The Legal 500: Product Liability Country Comparative Guide - United Kingdom: Product Liability 2021

This article first appeared in The Legal 500: Product Liability Country Comparative Guide. The aim of this guide is to provide its readers with a pragmatic overview of product liability laws and regulations across a variety of jurisdictions. This country-specific Q&A provides an overview of product liability laws and regulations applicable in United Kingdom.

1. Please summarise the main legal bases for product liability

There are three main bases for a claim for damage caused by a product.

  • Consumer Protection Act 1987 (CPA)

The EU Product Liability Directive [85/374/EEC] was transposed into UK law by the CPA. This imposes strict liability for defective products (sometimes described as ‘no fault liability’) which have caused injury or damage to private property (excluding damage to the product itself).

  • Negligence

Unlike the CPA, this is fault based. Liability will attach to a defendant who owes, and breaches, a duty of care that results in injury or property damage.

  • Contract

A claimant would need to show that a seller or supplier under a contract for the sale of the product breached an express or implied term of the contract, and that the breach led to loss or damage.

2. What are the main elements which a claimant must prove to succeed in a strict liability type claim for damage caused by a defective product?

The CPA imposes strict liability for injury or damage to private property caused by a defective product. This is a system of no fault liability focused on the safety of the product. A claimant must prove the defect, and that the defect caused the damage claimed.

Section 3 of the CPA sets out the relevant test:

  • There is a defect in a product ‘if the safety of the product is not such as persons generally are entitled to expect’. As the CPA applies to products from toys to medical devices, this is a flexible test.
  • In assessing the safety of the product, the court will take into account all of the circumstances, including:
    • Product marketing
    • Date of supply
    • Any safety mark
    • Warnings
    • What might reasonably be expected to be done with the product
    • The time when the product was supplied by its producer to another.


The landmark case of Gee & Others v DePuy International Limited  [2018] (Gee) provides guidance on how the test for defect should be applied:

  • The test is objective and asks what people generally are entitled to expect, not what the claimant actually expected.
  • Hindsight plays no part in the ‘entitled expectation’ of safety; entitled expectation must be assessed as at the date of supply of the product. However, when assessing whether the product met entitled expectation, all relevant information to date can be considered.
  • A court is entitled to take into account all the circumstances it considers factually and legally relevant to the evaluation of safety, on a case by case basis.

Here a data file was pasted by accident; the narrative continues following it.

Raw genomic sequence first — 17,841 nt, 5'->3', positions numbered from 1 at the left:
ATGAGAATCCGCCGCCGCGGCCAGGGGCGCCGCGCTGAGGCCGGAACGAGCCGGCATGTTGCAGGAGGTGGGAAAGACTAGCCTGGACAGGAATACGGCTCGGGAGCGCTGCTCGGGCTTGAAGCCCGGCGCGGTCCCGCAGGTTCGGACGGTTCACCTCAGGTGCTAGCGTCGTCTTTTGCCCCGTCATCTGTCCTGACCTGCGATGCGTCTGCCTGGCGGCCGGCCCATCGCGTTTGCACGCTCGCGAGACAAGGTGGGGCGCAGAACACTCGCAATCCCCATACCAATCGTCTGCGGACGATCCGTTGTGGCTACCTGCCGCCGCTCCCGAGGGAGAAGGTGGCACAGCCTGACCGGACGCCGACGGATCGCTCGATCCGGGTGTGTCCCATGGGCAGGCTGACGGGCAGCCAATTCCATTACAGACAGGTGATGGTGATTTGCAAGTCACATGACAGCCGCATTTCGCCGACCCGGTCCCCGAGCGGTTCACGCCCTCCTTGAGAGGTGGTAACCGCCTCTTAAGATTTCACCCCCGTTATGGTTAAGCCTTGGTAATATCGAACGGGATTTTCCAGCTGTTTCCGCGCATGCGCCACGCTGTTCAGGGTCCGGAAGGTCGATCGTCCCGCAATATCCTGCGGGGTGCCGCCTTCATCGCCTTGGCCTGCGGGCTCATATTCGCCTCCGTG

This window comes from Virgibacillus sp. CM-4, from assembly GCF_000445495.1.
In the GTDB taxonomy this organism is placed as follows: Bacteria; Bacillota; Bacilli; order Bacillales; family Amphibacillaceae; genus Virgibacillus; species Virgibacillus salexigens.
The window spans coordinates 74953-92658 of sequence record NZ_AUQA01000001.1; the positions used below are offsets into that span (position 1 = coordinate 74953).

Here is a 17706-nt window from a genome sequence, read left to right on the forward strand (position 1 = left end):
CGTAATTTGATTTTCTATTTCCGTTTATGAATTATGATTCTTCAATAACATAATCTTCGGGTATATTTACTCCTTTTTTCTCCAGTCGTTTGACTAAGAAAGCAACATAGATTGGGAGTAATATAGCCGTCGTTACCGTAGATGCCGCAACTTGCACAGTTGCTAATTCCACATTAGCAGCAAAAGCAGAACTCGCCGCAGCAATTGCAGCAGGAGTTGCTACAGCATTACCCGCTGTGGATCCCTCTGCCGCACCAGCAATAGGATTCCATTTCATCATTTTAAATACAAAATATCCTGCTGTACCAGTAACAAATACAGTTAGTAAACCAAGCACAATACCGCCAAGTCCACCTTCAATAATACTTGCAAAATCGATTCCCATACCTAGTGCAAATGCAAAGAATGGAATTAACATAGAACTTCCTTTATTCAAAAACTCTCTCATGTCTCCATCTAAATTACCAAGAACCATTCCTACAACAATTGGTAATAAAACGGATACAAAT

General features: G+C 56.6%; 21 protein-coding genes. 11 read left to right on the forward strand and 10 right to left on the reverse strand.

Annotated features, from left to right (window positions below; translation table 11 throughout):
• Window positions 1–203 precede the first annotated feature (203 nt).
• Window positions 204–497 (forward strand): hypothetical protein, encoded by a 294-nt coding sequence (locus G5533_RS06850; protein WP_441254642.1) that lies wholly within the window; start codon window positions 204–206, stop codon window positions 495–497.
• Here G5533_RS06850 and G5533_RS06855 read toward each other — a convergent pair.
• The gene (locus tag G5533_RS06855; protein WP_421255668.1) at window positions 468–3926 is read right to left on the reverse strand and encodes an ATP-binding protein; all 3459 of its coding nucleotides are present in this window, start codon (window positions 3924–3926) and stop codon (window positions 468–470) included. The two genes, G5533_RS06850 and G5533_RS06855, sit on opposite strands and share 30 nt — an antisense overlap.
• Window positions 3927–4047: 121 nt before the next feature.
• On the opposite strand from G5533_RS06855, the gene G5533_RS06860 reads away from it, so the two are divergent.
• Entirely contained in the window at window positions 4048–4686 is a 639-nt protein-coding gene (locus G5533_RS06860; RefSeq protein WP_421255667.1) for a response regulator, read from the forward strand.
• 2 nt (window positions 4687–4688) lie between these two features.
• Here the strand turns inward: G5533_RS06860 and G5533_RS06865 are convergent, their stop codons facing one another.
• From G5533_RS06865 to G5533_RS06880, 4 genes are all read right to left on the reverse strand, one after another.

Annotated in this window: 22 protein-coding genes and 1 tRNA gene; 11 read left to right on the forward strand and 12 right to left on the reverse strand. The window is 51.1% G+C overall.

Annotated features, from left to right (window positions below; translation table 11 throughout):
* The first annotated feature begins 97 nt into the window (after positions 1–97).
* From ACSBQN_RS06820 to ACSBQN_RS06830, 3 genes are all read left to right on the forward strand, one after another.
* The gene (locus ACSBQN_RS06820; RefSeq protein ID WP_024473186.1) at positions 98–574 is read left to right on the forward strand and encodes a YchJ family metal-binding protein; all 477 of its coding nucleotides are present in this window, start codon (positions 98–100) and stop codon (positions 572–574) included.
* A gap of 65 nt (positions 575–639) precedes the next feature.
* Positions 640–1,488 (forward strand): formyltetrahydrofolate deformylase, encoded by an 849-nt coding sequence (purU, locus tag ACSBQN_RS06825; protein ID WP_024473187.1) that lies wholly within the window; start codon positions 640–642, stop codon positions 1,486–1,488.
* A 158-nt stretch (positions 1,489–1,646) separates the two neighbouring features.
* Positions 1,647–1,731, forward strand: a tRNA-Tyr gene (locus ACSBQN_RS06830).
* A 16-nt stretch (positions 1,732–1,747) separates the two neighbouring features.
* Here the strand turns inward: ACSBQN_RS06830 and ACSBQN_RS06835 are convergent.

3. With whom does liability sit? If there is more than one entity liable, is liability joint and several?

The following entities can be jointly and severally liable for damage under the CPA:

  • The producer (i.e. the manufacturer) of the product.
  • A person who by, e.g. placing his name on the product or using his ‘own brand’ or trademark, holds himself out as a producer.
  • The importer into the UK. NB This is a significant change to the pre-Brexit position when the relevant entity was an importer into the EU.


Further, a supplier of a product can be held liable if it fails to identify one of the above entities within a reasonable time period after receipt of a request for this information by a claimant.

4. Are any defences available?  If so, please summarise them.

As the CPA imposes a form of strict liability, there are limited defences available once a product is found to be defective. Available defences are that:

  • The defect is attributable to compliance with any requirement of UK or EU law.
  • The defendant did not at any time supply the product.
  • The product was not supplied in the course of the defendant’s business or with a view to profit.
  • The defect did not exist in the product at the time of supply.
  • The state of scientific and technical knowledge at the time the product was put into circulation was not such that a producer of products of the same description could be expected to have discovered the defect.
  • The defect was not in the component supplied but in the finished product in total for which the defendant should not be responsible.


5. What is the limitation period for bringing a claim?

A claim must be brought within the following periods:

  • Three years from the later of:
    • The date the injury or loss is suffered; or
    • The date of knowledge of the damage, the defect and the identity of the producer.

      The three year period can be extended at the court’s discretion.

  • In addition, a claim under the CPA must be brought within ten years from the date on which the product was put into circulation. This is called the ten year longstop period. A right of action under the CPA is extinguished after this period.


6. To what extent can liability be excluded (if at all)?

s.7 of the CPA expressly prohibits liability being excluded by any contract term, notice or any other provision.